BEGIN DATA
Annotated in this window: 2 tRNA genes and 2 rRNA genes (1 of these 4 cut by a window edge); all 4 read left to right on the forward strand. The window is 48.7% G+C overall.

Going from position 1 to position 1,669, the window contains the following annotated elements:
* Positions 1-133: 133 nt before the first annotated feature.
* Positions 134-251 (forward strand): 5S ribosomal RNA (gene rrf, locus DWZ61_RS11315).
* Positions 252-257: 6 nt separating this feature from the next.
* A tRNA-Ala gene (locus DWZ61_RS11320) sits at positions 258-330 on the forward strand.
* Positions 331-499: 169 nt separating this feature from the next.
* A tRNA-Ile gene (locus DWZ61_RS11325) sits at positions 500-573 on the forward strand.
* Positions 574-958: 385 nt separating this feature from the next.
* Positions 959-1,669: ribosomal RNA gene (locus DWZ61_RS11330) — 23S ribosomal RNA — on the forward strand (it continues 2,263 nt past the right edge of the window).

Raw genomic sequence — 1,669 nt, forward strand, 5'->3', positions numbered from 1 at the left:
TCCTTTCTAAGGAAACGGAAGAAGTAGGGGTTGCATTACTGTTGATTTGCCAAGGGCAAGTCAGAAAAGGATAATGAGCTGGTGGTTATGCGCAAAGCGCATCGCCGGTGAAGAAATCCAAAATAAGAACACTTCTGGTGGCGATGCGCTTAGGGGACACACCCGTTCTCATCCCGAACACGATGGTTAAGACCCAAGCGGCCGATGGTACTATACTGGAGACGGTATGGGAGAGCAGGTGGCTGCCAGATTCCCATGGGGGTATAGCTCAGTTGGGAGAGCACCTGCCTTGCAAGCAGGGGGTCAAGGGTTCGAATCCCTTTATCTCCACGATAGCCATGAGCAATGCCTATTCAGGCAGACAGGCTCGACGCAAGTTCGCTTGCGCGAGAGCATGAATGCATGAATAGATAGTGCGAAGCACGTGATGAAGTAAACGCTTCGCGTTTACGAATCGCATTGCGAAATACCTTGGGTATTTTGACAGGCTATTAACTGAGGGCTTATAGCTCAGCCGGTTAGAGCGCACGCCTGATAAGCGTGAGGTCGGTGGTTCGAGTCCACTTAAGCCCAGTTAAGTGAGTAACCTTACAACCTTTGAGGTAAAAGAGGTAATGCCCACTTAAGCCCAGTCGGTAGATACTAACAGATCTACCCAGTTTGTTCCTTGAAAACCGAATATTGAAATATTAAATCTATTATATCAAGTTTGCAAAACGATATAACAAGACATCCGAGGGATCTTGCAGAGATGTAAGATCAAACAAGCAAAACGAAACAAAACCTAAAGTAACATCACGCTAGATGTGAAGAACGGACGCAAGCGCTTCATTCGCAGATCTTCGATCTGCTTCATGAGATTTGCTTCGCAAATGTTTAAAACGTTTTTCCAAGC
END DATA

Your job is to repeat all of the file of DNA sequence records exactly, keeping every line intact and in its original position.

Annotated in this window: 2 tRNA genes and 2 rRNA genes (1 of these 4 cut by a window edge); all 4 read left to right on the forward strand. The window is 48.7% G+C overall.

Going from position 1 to position 1,669, the window contains the following annotated elements:
* Positions 1-133: 133 nt before the first annotated feature.
* Positions 134-251 (forward strand): 5S ribosomal RNA (gene rrf, locus DWZ61_RS11315).
* Positions 252-257: 6 nt separating this feature from the next.
* A tRNA-Ala gene (locus DWZ61_RS11320) sits at positions 258-330 on the forward strand.
* Positions 331-499: 169 nt separating this feature from the next.
* A tRNA-Ile gene (locus DWZ61_RS11325) sits at positions 500-573 on the forward strand.
* Positions 574-958: 385 nt separating this feature from the next.
* Positions 959-1,669: ribosomal RNA gene (locus DWZ61_RS11330) — 23S ribosomal RNA — on the forward strand (it continues 2,263 nt past the right edge of the window).

Raw genomic sequence — 1,669 nt, forward strand, 5'->3', positions numbered from 1 at the left:
TCCTTTCTAAGGAAACGGAAGAAGTAGGGGTTGCATTACTGTTGATTTGCCAAGGGCAAGTCAGAAAAGGATAATGAGCTGGTGGTTATGCGCAAAGCGCATCGCCGGTGAAGAAATCCAAAATAAGAACACTTCTGGTGGCGATGCGCTTAGGGGACACACCCGTTCTCATCCCGAACACGATGGTTAAGACCCAAGCGGCCGATGGTACTATACTGGAGACGGTATGGGAGAGCAGGTGGCTGCCAGATTCCCATGGGGGTATAGCTCAGTTGGGAGAGCACCTGCCTTGCAAGCAGGGGGTCAAGGGTTCGAATCCCTTTATCTCCACGATAGCCATGAGCAATGCCTATTCAGGCAGACAGGCTCGACGCAAGTTCGCTTGCGCGAGAGCATGAATGCATGAATAGATAGTGCGAAGCACGTGATGAAGTAAACGCTTCGCGTTTACGAATCGCATTGCGAAATACCTTGGGTATTTTGACAGGCTATTAACTGAGGGCTTATAGCTCAGCCGGTTAGAGCGCACGCCTGATAAGCGTGAGGTCGGTGGTTCGAGTCCACTTAAGCCCAGTTAAGTGAGTAACCTTACAACCTTTGAGGTAAAAGAGGTAATGCCCACTTAAGCCCAGTCGGTAGATACTAACAGATCTACCCAGTTTGTTCCTTGAAAACCGAATATTGAAATATTAAATCTATTATATCAAGTTTGCAAAACGATATAACAAGACATCCGAGGGATCTTGCAGAGATGTAAGATCAAACAAGCAAAACGAAACAAAACCTAAAGTAACATCACGCTAGATGTGAAGAACGGACGCAAGCGCTTCATTCGCAGATCTTCGATCTGCTTCATGAGATTTGCTTCGCAAATGTTTAAAACGTTTTTCCAAGC